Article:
There's a nifty book in China called the 三十六計. The "36 stratagems". Nobody knows when the book was written, though it must be old, the first mention of it goes back to the 5th century AD, when it was attributed to Tan Daoji 譚道濟, a general for the Liu Song Dynasty. The consensus is that he did indeed write it.
The 36 stratagems are organized as six different scenarios, with six stratagems each. Each stratagem is phrased as a catchy four letter idiom, the staple of Chinese vocabulary, and most of them have since become common idioms known even by small children. The book also quotes extensively the Yijing 易經, the Book of Changes, the famous book on divination. For no good reason really, but it does sound cool.
The six scenarios vary on the balance of power they apply to. Generally speaking half the stratagems apply to when you have an advantage in the war, when you are stronger than your enemy, while the other half are for when you are in a weaker position.
The last scenario is outright called 敗戦計 "tactics for when you're losing the war", and describe crafty attempts to gain an advantage or reverse the course of the fight. You may not be able to fight your enemy head on in the open, but that doesn't mean there's nothing you can do. There's plenty of tactics that a committed force can use even when fighting a vastly stronger enemy.
For no reason in particular, certainly nothing to do with current events, I am going to make a series of posts translating the last 6 stratagems in the book, those to be used when you're losing the war. Interestingly the 6 last stratagems are the only ones not phrased as with 4-letter idioms. They are instead titled with two letters each, with the last one being three. I guess the author wanted to make the point that when you're losing the war you have no time for florid language and witty metaphors: just get to the fucking point.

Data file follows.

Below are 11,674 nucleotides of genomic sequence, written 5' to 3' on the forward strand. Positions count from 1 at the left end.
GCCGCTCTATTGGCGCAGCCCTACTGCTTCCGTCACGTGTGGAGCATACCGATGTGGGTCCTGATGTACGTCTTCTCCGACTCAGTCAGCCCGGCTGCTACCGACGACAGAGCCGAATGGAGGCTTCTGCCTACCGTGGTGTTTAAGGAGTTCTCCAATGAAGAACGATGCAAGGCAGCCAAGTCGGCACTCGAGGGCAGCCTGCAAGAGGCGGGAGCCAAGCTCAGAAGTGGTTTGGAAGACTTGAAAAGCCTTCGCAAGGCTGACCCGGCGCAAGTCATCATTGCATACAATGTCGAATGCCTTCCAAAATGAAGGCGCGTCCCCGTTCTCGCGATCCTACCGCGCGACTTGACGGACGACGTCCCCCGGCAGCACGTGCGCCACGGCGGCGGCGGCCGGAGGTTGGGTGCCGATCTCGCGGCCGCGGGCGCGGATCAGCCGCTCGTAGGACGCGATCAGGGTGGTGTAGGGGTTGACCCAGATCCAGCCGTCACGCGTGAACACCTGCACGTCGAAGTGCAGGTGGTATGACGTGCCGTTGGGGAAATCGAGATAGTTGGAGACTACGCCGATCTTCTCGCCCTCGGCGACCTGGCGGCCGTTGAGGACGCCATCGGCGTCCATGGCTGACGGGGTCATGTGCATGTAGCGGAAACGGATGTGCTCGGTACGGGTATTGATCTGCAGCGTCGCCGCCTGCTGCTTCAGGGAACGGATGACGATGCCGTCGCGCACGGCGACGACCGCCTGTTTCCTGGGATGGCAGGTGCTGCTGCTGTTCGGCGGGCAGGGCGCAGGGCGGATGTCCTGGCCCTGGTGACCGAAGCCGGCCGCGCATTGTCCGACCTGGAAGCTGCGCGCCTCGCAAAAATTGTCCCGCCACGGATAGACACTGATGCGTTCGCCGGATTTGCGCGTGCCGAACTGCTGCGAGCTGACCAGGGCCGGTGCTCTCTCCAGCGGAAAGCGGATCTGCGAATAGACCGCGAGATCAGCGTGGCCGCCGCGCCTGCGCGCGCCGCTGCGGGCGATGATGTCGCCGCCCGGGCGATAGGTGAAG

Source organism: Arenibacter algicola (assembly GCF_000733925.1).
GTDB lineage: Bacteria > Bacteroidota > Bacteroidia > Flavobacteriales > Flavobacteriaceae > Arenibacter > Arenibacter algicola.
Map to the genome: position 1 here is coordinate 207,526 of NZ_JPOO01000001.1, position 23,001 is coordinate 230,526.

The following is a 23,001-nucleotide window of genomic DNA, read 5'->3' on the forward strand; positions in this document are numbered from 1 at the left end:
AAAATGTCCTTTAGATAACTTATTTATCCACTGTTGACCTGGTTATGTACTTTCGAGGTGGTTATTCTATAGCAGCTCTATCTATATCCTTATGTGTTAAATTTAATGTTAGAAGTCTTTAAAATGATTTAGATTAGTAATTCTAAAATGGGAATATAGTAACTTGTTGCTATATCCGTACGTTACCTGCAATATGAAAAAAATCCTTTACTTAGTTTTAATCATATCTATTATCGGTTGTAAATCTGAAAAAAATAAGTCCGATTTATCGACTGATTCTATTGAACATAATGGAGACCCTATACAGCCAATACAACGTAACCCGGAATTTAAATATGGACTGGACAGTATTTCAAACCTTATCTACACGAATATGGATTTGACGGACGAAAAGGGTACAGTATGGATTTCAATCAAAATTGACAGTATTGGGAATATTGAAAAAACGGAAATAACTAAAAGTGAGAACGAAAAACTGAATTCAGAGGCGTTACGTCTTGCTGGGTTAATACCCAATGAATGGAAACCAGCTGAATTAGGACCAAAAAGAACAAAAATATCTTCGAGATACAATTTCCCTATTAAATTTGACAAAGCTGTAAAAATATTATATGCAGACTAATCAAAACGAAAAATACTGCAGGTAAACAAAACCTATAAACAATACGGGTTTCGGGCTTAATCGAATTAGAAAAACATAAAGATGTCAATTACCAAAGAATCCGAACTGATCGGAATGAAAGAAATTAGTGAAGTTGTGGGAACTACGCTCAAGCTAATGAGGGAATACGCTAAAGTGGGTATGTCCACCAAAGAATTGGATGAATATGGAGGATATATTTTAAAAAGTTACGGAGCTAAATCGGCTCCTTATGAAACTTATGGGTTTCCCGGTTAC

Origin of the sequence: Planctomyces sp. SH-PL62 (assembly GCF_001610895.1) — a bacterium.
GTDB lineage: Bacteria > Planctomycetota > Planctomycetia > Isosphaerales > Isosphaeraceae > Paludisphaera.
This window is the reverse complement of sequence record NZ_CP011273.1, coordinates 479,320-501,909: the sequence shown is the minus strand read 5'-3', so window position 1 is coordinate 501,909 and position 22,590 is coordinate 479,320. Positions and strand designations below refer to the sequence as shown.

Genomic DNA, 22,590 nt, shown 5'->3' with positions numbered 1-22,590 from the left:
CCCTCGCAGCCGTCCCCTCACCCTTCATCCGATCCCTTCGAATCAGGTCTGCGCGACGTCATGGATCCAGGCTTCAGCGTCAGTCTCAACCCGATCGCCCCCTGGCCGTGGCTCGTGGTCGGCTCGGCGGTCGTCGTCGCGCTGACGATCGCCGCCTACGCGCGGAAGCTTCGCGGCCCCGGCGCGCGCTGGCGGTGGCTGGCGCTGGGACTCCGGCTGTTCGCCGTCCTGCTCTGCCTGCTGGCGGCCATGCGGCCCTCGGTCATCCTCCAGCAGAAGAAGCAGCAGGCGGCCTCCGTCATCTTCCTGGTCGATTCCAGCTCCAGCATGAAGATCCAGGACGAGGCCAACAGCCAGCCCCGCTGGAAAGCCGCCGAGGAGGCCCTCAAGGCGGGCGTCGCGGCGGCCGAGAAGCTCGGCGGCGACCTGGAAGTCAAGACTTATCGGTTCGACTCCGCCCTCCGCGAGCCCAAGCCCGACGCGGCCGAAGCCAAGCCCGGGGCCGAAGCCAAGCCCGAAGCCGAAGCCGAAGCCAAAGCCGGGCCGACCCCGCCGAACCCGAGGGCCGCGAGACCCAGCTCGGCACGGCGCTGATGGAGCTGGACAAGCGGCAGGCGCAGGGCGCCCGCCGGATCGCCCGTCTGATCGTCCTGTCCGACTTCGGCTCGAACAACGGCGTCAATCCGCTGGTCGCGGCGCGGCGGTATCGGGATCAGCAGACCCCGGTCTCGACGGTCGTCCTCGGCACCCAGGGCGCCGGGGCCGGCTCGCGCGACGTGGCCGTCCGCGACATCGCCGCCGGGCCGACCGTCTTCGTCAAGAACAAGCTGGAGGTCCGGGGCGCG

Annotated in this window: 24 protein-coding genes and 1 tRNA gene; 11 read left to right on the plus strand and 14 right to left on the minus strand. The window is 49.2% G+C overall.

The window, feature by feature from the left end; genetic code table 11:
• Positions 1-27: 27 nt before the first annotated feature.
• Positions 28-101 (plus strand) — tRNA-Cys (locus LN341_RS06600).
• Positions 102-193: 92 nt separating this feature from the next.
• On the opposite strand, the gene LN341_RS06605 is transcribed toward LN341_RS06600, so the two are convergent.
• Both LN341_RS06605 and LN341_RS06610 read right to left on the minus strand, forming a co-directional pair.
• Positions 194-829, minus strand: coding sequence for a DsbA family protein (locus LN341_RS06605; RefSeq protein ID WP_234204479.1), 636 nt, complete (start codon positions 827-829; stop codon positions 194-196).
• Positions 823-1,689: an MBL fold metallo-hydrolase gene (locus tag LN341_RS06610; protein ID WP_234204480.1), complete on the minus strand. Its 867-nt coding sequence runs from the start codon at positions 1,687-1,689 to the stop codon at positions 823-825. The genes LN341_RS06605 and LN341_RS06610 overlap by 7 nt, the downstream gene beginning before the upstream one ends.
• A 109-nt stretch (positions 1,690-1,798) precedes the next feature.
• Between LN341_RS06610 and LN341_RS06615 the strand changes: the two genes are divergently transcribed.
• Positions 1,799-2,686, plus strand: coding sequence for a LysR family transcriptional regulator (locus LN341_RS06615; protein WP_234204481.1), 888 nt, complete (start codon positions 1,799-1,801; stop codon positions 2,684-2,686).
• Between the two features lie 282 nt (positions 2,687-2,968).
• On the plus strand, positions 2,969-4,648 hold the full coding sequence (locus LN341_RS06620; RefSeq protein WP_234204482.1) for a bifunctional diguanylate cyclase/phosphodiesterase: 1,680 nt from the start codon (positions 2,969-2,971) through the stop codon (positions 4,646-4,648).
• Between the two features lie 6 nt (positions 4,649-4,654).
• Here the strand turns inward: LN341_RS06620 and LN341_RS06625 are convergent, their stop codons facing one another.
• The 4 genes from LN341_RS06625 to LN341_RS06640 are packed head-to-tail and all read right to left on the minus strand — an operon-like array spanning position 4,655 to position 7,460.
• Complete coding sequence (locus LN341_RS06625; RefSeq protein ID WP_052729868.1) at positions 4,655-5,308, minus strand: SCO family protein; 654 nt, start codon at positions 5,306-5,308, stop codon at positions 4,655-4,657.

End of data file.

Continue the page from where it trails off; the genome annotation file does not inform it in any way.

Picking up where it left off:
And that he did. I'll translate the very last stratagem, also the most famous during the ages, being quoted in many pieces of literature since the book was written 1600 years ago.
On the translation: First line is the name of the stratagem. Second line is the original text, purportedly going back to the 5th century. Then comes the "按語", an elaboration written much later, probably in the mid Ming (15-16th century). I like my translations as literal as possible.
To run is best.
全師避敵 左次無咎 未失常也
Avoid the enemy with all your troops. There is no fault in retreat, no loss of normality in it.
If the enemy is achieving total victory, and we are unable to fight, one must surrender, make peace, or run. Surrender means complete defeat. Peace means half defeat. Running means no defeat. To be undefeated can be turned into victory.
Like the Song dynasty general Bi Zaiyu, who fighting the Jurchens, realized the Jurchen army was growing stronger every day and he couldn't compete. One evening he dismantled his camp, leaving his army banner in place, then got a sheep and hanged it from a rope, so that its front legs would be on top of an army drum. The sheep, distressed at hanging in the air, would hit the drums with its legs and make them sound [TN: as if the troops were still around]. The Jurchens didn't realize what was happening, waited in place for days until they finally noticed the retreat. They wanted to pursue the Song army but it had run too far by then. We can say he did well by running.
That's it for now, more stratagems to come later this week.